Hunting Island, South Carolina

Just outside of Beaufort, there’s a special state park that’s only just getting discovered by more tourists. Hunting Island State Park is exceptionally beautiful, the maritime forest wrapping its gnarled trees right down to the white sand beach. There’s a picturesque lighthouse, built in 1859, right at the foot of one of the beach access points with picnic tables and plenty of room to spread out and enjoy.

The park encompasses over 5,000 acres of marsh, forest and beachfront, so there’s much to explore and enjoy. Pet friendly and even welcoming horses in some winter months, Hunting Island is a treasure to be enjoyed with furry and human family and friends.

Our public service announcement: the months of May through October are sea turtle nesting season and lights aren’t allowed on area beaches. Turtles return to the sea following the light of the moon and a flashlight gives enough glow to cause confusion. 

City Park

<p>Getty Images</p>

Getty Images

New Orleans, Louisiana

New Orlean’s urban space has a grove with ancient oak trees, some reaching 800 years old. This park houses the New Orleans Botanical Garden, Couturie Forest and Arboretum, the New Orleans Museum of Art, and the Louisiana Children’s Museum. 16 million people visit it every year to picnic, play, and enjoy nature.

Sit among the over 90 works of art in the Bestoff Sculpture Garden or put your blanket under the mysterious singing oak, an ancient tree with dozens of wind chimes hidden in its branches.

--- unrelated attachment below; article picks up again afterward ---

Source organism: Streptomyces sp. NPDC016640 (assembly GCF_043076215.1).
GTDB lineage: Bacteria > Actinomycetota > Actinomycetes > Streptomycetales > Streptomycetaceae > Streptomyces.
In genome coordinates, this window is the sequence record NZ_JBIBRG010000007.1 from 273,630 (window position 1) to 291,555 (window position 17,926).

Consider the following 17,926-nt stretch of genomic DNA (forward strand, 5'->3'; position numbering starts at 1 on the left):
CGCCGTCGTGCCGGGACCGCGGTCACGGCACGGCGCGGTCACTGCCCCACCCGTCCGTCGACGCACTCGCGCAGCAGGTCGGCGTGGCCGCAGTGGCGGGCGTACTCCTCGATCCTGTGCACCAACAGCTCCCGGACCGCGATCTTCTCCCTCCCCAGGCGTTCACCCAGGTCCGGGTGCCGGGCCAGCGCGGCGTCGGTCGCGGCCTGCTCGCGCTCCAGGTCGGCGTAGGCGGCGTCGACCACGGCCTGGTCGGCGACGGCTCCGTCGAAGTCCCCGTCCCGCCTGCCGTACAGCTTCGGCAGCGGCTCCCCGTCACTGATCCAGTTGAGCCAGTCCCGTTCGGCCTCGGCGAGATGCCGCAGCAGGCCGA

Shelby Farms Park

<p>Sean Byrne/Getty Images</p>

Sean Byrne/Getty Images

Memphis, Tennessee

There’s a herd of buffalo at Shelby Farms, but don’t let that worry you. They’re fed up to 50,000 pounds of hay and supplemental feed by Park Rangers each year, so they don’t need your picnic.

The park is gorgeous, with over 20 bodies of water, 40 miles of trails, and plenty of activities for kids. Furry family members are also welcome as the park is dog-friendly with an area called The Outback that’s all their own. As one of America’s biggest urban parks, Shelby Farms has space for all.

If you come without a blanket to spread, look for the multiple pavilions and picnic tables throughout the property. Hyde Lake, the biggest body of water in the park, offers 80 acres of shoreline and makes a great choice for your spread.